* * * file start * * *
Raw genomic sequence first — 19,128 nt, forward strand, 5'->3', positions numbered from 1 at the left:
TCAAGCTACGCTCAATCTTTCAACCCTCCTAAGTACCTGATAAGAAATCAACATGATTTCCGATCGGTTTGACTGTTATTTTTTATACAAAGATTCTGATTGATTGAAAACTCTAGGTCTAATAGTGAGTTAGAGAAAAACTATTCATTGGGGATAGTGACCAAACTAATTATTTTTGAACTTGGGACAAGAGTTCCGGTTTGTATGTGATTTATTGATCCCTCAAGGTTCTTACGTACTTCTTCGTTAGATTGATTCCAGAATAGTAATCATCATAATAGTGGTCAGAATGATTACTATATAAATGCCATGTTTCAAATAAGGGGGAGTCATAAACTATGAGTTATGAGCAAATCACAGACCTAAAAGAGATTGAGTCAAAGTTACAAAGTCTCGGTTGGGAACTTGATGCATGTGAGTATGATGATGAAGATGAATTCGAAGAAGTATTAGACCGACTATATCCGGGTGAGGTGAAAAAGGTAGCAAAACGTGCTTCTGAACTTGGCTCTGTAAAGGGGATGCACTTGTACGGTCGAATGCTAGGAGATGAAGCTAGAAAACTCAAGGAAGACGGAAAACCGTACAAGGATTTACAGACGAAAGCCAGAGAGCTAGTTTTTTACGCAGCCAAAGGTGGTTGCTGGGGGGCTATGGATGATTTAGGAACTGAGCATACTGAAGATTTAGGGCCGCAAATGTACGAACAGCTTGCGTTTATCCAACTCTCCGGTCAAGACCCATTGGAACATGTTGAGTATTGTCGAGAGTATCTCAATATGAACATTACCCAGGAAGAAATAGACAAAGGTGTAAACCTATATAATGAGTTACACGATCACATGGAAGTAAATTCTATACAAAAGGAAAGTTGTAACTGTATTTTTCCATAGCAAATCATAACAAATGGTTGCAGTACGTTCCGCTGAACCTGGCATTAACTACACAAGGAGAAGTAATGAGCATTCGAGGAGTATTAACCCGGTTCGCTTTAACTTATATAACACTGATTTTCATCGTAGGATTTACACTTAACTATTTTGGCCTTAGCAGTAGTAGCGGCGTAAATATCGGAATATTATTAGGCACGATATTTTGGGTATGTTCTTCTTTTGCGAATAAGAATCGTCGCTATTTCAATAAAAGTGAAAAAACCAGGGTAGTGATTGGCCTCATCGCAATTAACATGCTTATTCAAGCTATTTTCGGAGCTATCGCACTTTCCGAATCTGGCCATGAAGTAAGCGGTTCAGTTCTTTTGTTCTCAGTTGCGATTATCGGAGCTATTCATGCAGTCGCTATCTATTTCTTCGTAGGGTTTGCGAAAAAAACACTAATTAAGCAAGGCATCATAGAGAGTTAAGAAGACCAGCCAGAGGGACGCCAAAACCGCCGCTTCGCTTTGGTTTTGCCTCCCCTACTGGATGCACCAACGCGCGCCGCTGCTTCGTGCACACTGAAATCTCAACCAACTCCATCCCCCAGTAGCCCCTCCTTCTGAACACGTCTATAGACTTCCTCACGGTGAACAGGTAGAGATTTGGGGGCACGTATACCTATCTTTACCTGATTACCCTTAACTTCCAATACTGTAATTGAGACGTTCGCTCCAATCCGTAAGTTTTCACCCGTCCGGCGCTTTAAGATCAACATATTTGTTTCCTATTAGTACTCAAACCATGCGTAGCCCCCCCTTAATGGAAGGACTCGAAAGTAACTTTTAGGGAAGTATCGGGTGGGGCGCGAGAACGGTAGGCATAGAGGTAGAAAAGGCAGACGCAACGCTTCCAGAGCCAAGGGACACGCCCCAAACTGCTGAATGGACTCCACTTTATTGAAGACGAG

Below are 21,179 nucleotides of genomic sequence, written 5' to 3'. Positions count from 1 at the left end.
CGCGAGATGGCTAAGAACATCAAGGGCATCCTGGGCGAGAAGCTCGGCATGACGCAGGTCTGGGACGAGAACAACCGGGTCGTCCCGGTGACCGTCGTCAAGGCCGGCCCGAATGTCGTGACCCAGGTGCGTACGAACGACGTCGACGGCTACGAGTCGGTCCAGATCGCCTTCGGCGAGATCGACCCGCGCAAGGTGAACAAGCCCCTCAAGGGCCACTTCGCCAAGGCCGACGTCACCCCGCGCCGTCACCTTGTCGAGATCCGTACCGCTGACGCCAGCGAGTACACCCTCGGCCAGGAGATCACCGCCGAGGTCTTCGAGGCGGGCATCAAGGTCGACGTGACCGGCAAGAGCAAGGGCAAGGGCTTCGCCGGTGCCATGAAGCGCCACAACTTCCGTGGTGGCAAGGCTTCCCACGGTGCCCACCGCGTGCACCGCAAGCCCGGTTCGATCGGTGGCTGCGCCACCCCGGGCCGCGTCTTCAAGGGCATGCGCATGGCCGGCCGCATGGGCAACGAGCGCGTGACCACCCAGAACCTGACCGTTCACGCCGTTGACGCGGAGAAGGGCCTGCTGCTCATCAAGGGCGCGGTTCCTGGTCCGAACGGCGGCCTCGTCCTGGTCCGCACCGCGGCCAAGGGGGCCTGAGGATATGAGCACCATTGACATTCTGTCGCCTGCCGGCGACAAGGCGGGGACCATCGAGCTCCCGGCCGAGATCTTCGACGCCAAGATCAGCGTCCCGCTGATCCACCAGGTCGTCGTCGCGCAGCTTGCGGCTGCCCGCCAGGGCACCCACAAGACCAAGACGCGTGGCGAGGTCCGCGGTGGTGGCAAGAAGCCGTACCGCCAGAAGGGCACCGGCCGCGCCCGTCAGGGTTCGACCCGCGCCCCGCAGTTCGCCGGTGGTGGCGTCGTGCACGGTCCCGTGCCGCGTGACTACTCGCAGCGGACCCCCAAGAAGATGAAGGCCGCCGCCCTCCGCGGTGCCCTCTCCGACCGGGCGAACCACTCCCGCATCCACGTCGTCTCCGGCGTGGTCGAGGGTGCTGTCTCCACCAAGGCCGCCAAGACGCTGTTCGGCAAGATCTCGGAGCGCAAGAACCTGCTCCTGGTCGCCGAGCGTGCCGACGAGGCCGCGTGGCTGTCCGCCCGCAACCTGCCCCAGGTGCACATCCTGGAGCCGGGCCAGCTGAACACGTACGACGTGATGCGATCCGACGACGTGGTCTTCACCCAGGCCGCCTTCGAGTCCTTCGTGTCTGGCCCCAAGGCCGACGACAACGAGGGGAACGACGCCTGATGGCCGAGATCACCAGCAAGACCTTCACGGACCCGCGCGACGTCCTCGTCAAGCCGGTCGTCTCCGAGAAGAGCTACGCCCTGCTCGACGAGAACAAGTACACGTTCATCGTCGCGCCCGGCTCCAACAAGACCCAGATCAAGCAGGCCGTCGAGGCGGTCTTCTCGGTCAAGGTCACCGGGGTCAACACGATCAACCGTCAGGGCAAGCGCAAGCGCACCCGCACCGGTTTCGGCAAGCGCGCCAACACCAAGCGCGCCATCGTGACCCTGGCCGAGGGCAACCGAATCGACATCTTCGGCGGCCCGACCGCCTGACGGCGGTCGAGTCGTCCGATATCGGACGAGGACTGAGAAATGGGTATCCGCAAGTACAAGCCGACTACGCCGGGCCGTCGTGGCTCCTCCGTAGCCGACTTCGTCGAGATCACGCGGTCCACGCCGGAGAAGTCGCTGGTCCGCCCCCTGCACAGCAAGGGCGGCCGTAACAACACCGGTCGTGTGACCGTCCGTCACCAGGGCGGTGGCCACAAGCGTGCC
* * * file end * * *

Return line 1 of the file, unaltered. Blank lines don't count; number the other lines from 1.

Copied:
Raw genomic sequence first — 19,128 nt, forward strand, 5'->3', positions numbered from 1 at the left: